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Self government

Dispute between agriculture and local self-government services over LIFE The mission continues – KERALA – GENERAL

THIRUVANANTHAPURAM: The dispute between agriculture and local self-government departments over verifying new applications for LIFE Mission, the government’s free housing program, continues to escalate. While the local self-government department has claimed that agriculture department employees will come forward for verification of new claims, the agriculture department has maintained that it will not provide farm assistants for the process. of verification.

Previously, the local self-government department issued an order deploying agricultural assistants to verify applications. However, the crisis started when the Agriculture Ministry issued an order stating that it would not provide farm assistants for non-farm purposes. With this, the draft list could not be released on December 1. Following this, the chief secretary called a meeting of senior officials and staff representatives of the two departments to resolve the issue. However, the meeting, which was scheduled to take place on Saturday, was postponed until the last minute. Meanwhile, on the same day, at a meeting held at the CM office without the knowledge of the officials of the Ministry of Agriculture, it was decided to carry out the verification with the help of agricultural assistants. The local self-government department hopes that a decree will be issued soon in this regard. This will invalidate the order issued earlier by the director of agriculture and force agricultural assistants to go for verification. In this case, officials of the Department of Agriculture can call a strike.

The Agriculture Department alleges that panchayat employees were excluded from the duty of verification in about 80 percent of panchayats. Employees informed the minister that if agricultural assistants are deployed for verification, activities such as crop damage assessment, crop insurance and the distribution of one crore of fruit plants will stop.

KEYWORDS:
KERALA,
LIFE MISSION,
AGRICULTURAL DEPARTMENT,
LOCAL AUTONOMOUS DEPARTMENT

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Home rule

HB 218 Targets Employers, May Violate Ohio Constitution, House Rule

There was a time when Statehouse Republicans readily and often called employers in Ohio “job creators.” But HB 218, as it is now written, barely stops seeing employers as agents of the Deep State.

Certainly Ohioans, many of them, are fed up with COVID-19 and its delta and omicron variants and everything that comes next. But, also true, vaccination is the most effective procedure to combat COVID-19. And opposing vaccination is not very consistent with a legislature that proclaims itself pro-life.

The truly remarkable thing about the bill is what the misguided nonpartisan Legislative Services Commission, the ever-underrated bill research and drafting arm of the General Assembly, has to say about the version of HB 218 currently pending in the Senate.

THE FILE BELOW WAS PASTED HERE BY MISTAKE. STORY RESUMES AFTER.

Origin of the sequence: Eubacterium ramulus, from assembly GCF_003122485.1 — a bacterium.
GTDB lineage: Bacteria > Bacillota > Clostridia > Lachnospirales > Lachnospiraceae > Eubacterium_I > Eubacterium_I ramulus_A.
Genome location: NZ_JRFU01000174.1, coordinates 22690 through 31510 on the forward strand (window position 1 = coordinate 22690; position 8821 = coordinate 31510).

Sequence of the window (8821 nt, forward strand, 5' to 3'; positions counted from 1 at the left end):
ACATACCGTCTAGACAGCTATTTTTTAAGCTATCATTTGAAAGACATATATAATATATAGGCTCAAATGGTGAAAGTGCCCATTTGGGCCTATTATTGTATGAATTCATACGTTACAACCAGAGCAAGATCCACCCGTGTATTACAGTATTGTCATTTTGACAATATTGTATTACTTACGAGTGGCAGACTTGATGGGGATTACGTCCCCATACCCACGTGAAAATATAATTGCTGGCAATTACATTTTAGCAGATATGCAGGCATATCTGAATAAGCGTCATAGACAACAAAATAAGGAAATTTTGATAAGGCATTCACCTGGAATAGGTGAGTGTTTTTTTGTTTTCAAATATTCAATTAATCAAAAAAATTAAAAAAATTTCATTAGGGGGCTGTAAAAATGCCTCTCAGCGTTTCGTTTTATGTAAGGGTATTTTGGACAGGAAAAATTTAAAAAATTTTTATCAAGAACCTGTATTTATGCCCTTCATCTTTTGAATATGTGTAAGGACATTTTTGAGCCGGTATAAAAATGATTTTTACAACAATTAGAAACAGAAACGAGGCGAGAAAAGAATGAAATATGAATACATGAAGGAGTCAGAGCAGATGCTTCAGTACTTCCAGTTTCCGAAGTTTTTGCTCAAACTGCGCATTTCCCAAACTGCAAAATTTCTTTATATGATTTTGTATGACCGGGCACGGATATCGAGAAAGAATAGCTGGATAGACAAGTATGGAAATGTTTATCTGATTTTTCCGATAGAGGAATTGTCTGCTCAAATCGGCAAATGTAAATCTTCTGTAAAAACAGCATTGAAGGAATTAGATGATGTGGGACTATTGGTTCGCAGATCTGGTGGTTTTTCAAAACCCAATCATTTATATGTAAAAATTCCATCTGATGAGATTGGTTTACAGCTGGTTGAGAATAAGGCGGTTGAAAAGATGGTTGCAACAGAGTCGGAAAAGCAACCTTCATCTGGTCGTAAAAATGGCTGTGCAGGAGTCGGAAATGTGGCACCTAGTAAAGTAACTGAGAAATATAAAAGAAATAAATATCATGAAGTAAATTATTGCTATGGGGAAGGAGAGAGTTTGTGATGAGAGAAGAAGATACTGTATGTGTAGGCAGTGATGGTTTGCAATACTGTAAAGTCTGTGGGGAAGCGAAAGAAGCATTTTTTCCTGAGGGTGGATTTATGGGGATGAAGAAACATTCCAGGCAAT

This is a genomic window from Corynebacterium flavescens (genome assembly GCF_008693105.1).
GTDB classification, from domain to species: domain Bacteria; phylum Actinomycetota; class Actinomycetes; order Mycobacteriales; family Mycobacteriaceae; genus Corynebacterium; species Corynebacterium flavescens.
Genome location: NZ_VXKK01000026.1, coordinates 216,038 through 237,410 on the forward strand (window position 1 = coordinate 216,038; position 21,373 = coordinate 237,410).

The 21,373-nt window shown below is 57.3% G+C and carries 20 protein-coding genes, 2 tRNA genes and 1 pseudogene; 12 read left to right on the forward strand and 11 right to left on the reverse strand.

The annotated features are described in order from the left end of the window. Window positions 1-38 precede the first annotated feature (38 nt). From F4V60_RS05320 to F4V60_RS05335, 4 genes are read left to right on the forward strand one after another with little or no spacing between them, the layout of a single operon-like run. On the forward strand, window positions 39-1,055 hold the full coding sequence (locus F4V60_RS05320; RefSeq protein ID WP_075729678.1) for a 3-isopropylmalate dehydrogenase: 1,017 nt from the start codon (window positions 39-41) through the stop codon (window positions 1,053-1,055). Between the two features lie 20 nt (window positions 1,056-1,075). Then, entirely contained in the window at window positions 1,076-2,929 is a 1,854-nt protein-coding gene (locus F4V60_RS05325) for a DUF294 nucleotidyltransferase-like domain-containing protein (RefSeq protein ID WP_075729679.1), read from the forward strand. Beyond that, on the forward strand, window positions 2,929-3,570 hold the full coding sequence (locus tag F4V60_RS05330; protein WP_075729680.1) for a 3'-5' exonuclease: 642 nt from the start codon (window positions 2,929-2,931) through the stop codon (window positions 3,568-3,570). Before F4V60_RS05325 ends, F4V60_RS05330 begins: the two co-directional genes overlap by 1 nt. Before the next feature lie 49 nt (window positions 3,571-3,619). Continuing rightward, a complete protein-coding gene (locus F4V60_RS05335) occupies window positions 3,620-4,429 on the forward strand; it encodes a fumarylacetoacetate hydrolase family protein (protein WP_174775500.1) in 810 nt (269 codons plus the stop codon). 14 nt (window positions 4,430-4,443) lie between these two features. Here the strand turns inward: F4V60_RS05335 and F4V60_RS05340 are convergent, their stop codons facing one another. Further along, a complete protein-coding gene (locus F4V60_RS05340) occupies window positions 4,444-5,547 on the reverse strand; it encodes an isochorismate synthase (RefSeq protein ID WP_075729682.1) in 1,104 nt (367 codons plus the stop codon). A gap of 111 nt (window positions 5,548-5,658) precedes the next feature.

Among other potential problems, the commission’s analysis warns, the bill may violate the Ohio Constitution’s prohibition on retroactive laws; could violate home rule in the town and village – although, for 20 years, a habitual legislative abuse at the Statehouse; and can alter contracts, which would violate both the constitutions of the United States and Ohio.

That is, passing the bill as it stands might as well be full employment law for Ohio lawyers, given the big target, federal and state, which the legislation would paint over itself. (And here you also thought the GOP was the party of tort reform – the crusade to reduce the number of lawsuits filed in Ohio, i.e., injured people in exchange for fair compensation.)

Now the question is who will blink first: the Senate who might water down the version of the bill passed by the House (but maybe not) – or DeWine? The governor, up for re-election next year, probably doesn’t want to tick off far-right activists in Ohio Republicans, who call talk shows, never miss a primary — and have long memories.

MEANWHILE: If nothing else, the gerrymander of the Ohio House and State Senate Districts Redistricting Commission, as well as the gerrymander of the General Assembly of (potential) congressional districts in the Ohio may also increase lawyers’ billable hours. Anti-gerrymandering plaintiffs filed three lawsuits against the new Ohio House and State Senate districts.

The high court has scheduled oral arguments for Wednesday December 8 on the alleged pro-Republican General Assembly gerrymanders. It’s impossible to know whether the Supreme Court’s final decision — four Republicans and three Democrats — will cross or follow party lines. An idealist hopes for a multiparty decision. A realist admits he’s in Ohio.